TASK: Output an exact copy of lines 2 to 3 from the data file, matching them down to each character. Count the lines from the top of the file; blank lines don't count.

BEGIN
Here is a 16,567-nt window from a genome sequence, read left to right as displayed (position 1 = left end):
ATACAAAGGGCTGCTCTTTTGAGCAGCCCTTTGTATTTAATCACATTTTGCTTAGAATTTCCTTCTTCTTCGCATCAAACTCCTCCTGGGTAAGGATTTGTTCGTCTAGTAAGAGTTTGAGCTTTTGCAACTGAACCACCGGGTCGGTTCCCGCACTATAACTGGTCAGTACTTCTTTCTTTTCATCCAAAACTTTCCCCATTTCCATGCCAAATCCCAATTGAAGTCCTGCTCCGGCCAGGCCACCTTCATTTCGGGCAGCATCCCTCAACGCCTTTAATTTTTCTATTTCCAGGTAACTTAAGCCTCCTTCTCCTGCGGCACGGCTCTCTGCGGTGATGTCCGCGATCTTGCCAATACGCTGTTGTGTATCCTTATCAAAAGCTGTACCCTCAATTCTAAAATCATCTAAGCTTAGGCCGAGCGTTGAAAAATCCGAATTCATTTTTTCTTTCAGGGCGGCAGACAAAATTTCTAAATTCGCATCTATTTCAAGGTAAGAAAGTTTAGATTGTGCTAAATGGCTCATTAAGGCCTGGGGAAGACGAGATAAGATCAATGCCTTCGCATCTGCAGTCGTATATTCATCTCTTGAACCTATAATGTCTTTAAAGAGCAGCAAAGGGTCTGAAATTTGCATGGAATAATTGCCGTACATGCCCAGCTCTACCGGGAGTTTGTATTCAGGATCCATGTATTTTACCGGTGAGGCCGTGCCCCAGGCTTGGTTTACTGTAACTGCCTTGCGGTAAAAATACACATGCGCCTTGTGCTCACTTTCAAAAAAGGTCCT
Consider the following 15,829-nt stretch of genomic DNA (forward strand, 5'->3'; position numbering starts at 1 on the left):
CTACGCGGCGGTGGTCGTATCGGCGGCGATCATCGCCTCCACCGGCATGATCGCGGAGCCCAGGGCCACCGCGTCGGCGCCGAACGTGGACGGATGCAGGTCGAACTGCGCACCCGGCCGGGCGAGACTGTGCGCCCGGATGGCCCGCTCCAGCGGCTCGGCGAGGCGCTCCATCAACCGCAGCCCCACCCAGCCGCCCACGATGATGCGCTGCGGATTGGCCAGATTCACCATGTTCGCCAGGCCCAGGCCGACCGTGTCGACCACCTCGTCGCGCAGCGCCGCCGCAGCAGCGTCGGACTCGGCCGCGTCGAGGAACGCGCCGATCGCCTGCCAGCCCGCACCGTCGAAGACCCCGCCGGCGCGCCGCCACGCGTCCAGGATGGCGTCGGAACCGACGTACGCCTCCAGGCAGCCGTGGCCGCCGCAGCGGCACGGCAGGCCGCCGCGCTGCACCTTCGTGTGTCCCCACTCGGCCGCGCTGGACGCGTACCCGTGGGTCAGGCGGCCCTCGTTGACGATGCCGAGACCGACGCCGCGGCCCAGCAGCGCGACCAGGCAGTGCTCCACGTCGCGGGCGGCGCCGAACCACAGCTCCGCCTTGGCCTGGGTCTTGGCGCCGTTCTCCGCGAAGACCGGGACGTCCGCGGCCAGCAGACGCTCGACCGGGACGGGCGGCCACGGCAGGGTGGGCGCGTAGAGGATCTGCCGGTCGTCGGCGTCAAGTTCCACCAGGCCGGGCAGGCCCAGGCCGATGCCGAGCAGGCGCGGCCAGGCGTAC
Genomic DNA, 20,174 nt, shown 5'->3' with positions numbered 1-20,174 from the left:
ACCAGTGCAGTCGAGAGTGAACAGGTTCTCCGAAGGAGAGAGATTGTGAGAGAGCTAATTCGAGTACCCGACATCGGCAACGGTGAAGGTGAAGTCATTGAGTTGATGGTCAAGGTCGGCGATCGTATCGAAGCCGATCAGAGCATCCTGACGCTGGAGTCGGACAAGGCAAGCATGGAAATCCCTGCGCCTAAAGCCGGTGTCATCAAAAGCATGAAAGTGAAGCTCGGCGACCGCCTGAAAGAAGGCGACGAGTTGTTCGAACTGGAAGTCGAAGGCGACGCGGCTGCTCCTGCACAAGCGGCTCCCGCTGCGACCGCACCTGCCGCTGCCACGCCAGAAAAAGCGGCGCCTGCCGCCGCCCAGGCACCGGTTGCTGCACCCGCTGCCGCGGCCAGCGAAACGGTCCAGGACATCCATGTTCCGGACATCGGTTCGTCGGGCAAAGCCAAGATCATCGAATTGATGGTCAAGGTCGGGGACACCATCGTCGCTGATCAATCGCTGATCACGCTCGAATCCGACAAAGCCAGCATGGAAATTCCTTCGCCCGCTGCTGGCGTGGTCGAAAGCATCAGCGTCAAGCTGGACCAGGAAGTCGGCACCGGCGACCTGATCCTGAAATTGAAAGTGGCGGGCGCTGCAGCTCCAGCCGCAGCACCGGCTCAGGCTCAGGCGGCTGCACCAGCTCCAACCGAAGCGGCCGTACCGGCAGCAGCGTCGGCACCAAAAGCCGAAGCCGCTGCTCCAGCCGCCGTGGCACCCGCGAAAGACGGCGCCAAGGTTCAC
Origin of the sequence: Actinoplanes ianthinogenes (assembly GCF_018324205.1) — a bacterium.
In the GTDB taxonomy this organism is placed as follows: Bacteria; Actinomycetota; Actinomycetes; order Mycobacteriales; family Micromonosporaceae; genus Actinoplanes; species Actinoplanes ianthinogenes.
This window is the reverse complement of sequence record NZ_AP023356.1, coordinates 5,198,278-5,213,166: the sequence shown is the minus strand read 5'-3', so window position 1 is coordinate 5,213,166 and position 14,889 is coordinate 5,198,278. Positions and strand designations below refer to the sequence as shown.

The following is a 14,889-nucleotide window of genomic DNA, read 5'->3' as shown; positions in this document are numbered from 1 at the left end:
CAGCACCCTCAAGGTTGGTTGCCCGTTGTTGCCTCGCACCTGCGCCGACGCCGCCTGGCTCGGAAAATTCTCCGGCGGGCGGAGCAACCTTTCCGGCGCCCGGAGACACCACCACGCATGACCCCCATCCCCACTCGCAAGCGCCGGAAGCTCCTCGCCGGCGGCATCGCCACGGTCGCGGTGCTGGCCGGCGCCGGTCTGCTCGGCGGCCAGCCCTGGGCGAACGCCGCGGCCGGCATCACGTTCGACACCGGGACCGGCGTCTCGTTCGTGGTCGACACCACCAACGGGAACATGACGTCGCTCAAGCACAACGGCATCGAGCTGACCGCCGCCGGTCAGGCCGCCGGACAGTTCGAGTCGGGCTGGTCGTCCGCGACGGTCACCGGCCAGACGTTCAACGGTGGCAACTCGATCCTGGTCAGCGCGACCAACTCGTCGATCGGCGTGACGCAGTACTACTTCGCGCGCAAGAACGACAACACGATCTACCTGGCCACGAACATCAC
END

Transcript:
ATACAAAGGGCTGCTCTTTTGAGCAGCCCTTTGTATTTAATCACATTTTGCTTAGAATTTCCTTCTTCTTCGCATCAAACTCCTCCTGGGTAAGGATTTGTTCGTCTAGTAAGAGTTTGAGCTTTTGCAACTGAACCACCGGGTCGGTTCCCGCACTATAACTGGTCAGTACTTCTTTCTTTTCATCCAAAACTTTCCCCATTTCCATGCCAAATCCCAATTGAAGTCCTGCTCCGGCCAGGCCACCTTCATTTCGGGCAGCATCCCTCAACGCCTTTAATTTTTCTATTTCCAGGTAACTTAAGCCTCCTTCTCCTGCGGCACGGCTCTCTGCGGTGATGTCCGCGATCTTGCCAATACGCTGTTGTGTATCCTTATCAAAAGCTGTACCCTCAATTCTAAAATCATCTAAGCTTAGGCCGAGCGTTGAAAAATCCGAATTCATTTTTTCTTTCAGGGCGGCAGACAAAATTTCTAAATTCGCATCTATTTCAAGGTAAGAAAGTTTAGATTGTGCTAAATGGCTCATTAAGGCCTGGGGAAGACGAGATAAGATCAATGCCTTCGCATCTGCAGTCGTATATTCATCTCTTGAACCTATAATGTCTTTAAAGAGCAGCAAAGGGTCTGAAATTTGCATGGAATAATTGCCGTACATGCCCAGCTCTACCGGGAGTTTGTATTCAGGATCCATGTATTTTACCGGTGAGGCCGTGCCCCAGGCTTGGTTTACTGTAACTGCCTTGCGGTAAAAATACACATGCGCCTTGTGCTCACTTTCAAAAAAGGTCCT
Consider the following 15,829-nt stretch of genomic DNA (forward strand, 5'->3'; position numbering starts at 1 on the left):